Kathmandu Durbar Square
Power bank collected, I started to walk basically the entire length of Thamel to get to Kathmandu Durbar Square. The weather was nice and the streets were interesting, with some fascinating sights along the way. Anima had suggested this spot, it being a UNESCO World Heritage site, former royal palace and something of a hub for the city. There’s also Kumari Ghar on the southern end of the square — the home of a living goddess. That’s got to be worth a look, right?
I was rather surprised to find that there is actually a cost to enter the square. And not a small one — 1,000 rupees. It goes towards repair and restoration of the historical structures here, which is a worthy cause. However, as with the Garden of Dreams, I now had to stick around to get my money’s worth. I started wandered around and around, taking a lot of photos. I mean a lot. The total number of RAW photos I can store on all of my memory cards combined is about 1,600-1,700 and I took 550 photos in just that one day, most of them in Durbar Square.
The President’s Visit
While on my wanders, I was approached by a guide who, inevitably, was trying to sell his services. Fair enough, I guess — everyone’s got to make a living. However, it took a surprisingly amount of convincing for him to get the message that I neither wanted nor needed a guide. Before he gave up, he happened to mention that the President of Nepal was scheduled to make a visit to the square as part of some ritual for Dashain — the huge, days-long festival I’d happened to arrive in the middle of. Perfect, I thought, I now have an excuse to stick around for longer.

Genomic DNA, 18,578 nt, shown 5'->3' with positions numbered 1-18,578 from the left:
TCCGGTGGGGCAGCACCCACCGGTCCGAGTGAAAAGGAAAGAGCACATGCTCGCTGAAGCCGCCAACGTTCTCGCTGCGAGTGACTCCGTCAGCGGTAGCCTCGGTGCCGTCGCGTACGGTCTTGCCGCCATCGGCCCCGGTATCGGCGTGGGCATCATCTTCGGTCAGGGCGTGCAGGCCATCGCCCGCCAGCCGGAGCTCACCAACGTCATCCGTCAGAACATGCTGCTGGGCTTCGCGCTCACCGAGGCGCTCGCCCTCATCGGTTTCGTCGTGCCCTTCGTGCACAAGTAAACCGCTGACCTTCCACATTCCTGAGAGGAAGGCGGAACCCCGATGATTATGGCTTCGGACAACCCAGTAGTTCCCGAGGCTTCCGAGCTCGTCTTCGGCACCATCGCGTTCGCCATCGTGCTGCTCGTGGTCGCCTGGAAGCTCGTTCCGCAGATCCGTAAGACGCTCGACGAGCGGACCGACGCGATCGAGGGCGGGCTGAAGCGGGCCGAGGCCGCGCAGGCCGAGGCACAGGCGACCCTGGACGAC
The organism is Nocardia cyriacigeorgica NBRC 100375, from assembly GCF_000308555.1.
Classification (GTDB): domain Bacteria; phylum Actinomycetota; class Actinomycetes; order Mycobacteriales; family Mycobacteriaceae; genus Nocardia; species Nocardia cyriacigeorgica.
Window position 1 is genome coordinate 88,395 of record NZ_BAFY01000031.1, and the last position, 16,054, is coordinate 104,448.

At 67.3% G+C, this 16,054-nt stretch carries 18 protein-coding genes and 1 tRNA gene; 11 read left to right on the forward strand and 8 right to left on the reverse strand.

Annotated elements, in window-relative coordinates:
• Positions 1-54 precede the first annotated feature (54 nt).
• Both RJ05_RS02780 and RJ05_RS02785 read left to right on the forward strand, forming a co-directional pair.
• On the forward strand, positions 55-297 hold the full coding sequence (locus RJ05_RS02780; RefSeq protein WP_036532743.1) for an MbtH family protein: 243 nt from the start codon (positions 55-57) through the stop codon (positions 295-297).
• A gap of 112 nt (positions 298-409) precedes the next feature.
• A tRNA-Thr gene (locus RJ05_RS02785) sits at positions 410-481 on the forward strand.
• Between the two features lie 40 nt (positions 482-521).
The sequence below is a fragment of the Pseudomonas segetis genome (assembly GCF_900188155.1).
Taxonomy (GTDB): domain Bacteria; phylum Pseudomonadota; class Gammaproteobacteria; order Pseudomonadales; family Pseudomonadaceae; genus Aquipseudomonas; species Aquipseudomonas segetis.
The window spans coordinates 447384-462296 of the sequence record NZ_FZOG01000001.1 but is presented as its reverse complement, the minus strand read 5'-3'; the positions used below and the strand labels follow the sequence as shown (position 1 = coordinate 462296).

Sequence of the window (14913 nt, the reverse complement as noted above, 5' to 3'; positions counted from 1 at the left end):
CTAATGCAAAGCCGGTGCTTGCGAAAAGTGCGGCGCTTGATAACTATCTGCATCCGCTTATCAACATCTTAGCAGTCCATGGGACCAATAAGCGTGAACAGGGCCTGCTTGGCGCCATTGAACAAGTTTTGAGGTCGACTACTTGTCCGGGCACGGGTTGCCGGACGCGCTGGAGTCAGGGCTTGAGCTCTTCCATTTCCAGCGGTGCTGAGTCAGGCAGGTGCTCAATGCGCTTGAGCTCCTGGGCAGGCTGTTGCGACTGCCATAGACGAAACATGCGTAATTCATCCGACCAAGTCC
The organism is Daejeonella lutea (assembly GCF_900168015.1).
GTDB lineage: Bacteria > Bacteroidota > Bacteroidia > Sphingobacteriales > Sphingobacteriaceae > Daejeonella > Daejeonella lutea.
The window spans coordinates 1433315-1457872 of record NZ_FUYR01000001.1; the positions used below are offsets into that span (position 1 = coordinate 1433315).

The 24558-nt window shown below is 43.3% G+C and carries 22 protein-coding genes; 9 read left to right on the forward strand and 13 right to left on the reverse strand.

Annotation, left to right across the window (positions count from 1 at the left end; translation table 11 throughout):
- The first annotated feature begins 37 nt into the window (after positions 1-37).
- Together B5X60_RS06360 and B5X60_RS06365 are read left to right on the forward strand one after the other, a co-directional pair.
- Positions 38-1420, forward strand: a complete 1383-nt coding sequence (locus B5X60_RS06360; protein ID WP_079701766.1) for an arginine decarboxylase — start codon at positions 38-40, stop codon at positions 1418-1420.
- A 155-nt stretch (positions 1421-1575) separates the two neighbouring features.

While staying in the square until after nightfall did pay off in the end because I got some great photos, the President’s visit was rather underwhelming. Gradually, more and more heavily armed and armoured guards had started to show up around the square, strongly suggesting something big was going to happen. Then a motorcade rolled past, not even passing through the square itself, and they all left. That was the extent of the visit that I’d waited a good four hours for!
And what of the living goddess I mentioned before? Well, it turns out that while non-Hindus are allowed to enter the house, they’re generally not allowed to meet the goddess. The same problem came up when I decided to try checking out the old Royal Palace — no non-Nepalis allowed. I can’t recall if this was just for the duration of Dashain or not, though.
You’d think that, after being charged for entering a public square, getting turned away from famous attractions and having been bombarded with salespeople the whole day, I’d be feeling pretty unwelcome by this point. Remarkably, that was not the case. You see, the everyday Nepalis around me were generally nice and friendly. However, if you’re going to hang around in the tourist hub, you have to expect to be treated like a tourist.